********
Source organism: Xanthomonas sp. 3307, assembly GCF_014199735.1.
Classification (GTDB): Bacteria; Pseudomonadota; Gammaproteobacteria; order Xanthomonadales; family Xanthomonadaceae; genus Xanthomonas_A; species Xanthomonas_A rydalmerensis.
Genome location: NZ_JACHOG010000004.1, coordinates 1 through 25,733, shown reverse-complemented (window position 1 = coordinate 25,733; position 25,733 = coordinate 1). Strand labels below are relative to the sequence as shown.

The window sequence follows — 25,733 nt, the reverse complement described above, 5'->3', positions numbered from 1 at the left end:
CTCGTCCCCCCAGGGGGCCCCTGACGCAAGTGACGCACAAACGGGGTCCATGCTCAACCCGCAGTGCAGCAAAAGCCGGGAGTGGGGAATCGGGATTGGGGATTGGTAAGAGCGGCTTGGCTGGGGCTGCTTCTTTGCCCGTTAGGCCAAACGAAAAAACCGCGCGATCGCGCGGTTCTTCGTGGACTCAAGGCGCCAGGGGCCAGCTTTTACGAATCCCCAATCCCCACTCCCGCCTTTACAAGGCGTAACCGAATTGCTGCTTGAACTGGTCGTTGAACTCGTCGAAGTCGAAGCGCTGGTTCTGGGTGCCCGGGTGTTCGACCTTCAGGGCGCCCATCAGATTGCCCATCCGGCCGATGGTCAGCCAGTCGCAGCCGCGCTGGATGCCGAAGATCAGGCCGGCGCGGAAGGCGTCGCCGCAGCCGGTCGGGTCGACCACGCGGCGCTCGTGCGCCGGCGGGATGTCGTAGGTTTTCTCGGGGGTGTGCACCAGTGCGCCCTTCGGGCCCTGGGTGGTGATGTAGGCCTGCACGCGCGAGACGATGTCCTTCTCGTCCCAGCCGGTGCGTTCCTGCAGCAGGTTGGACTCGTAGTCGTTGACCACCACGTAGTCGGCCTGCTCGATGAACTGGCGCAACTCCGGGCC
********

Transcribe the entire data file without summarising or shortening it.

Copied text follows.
Source organism: Xanthomonas sp. 3307, assembly GCF_014199735.1.
Classification (GTDB): Bacteria; Pseudomonadota; Gammaproteobacteria; order Xanthomonadales; family Xanthomonadaceae; genus Xanthomonas_A; species Xanthomonas_A rydalmerensis.
Genome location: NZ_JACHOG010000004.1, coordinates 1 through 25,733, shown reverse-complemented (window position 1 = coordinate 25,733; position 25,733 = coordinate 1). Strand labels below are relative to the sequence as shown.

The window sequence follows — 25,733 nt, the reverse complement described above, 5'->3', positions numbered from 1 at the left end:
CTCGTCCCCCCAGGGGGCCCCTGACGCAAGTGACGCACAAACGGGGTCCATGCTCAACCCGCAGTGCAGCAAAAGCCGGGAGTGGGGAATCGGGATTGGGGATTGGTAAGAGCGGCTTGGCTGGGGCTGCTTCTTTGCCCGTTAGGCCAAACGAAAAAACCGCGCGATCGCGCGGTTCTTCGTGGACTCAAGGCGCCAGGGGCCAGCTTTTACGAATCCCCAATCCCCACTCCCGCCTTTACAAGGCGTAACCGAATTGCTGCTTGAACTGGTCGTTGAACTCGTCGAAGTCGAAGCGCTGGTTCTGGGTGCCCGGGTGTTCGACCTTCAGGGCGCCCATCAGATTGCCCATCCGGCCGATGGTCAGCCAGTCGCAGCCGCGCTGGATGCCGAAGATCAGGCCGGCGCGGAAGGCGTCGCCGCAGCCGGTCGGGTCGACCACGCGGCGCTCGTGCGCCGGCGGGATGTCGTAGGTTTTCTCGGGGGTGTGCACCAGTGCGCCCTTCGGGCCCTGGGTGGTGATGTAGGCCTGCACGCGCGAGACGATGTCCTTCTCGTCCCAGCCGGTGCGTTCCTGCAGCAGGTTGGACTCGTAGTCGTTGACCACCACGTAGTCGGCCTGCTCGATGAACTGGCGCAACTCCGGGCC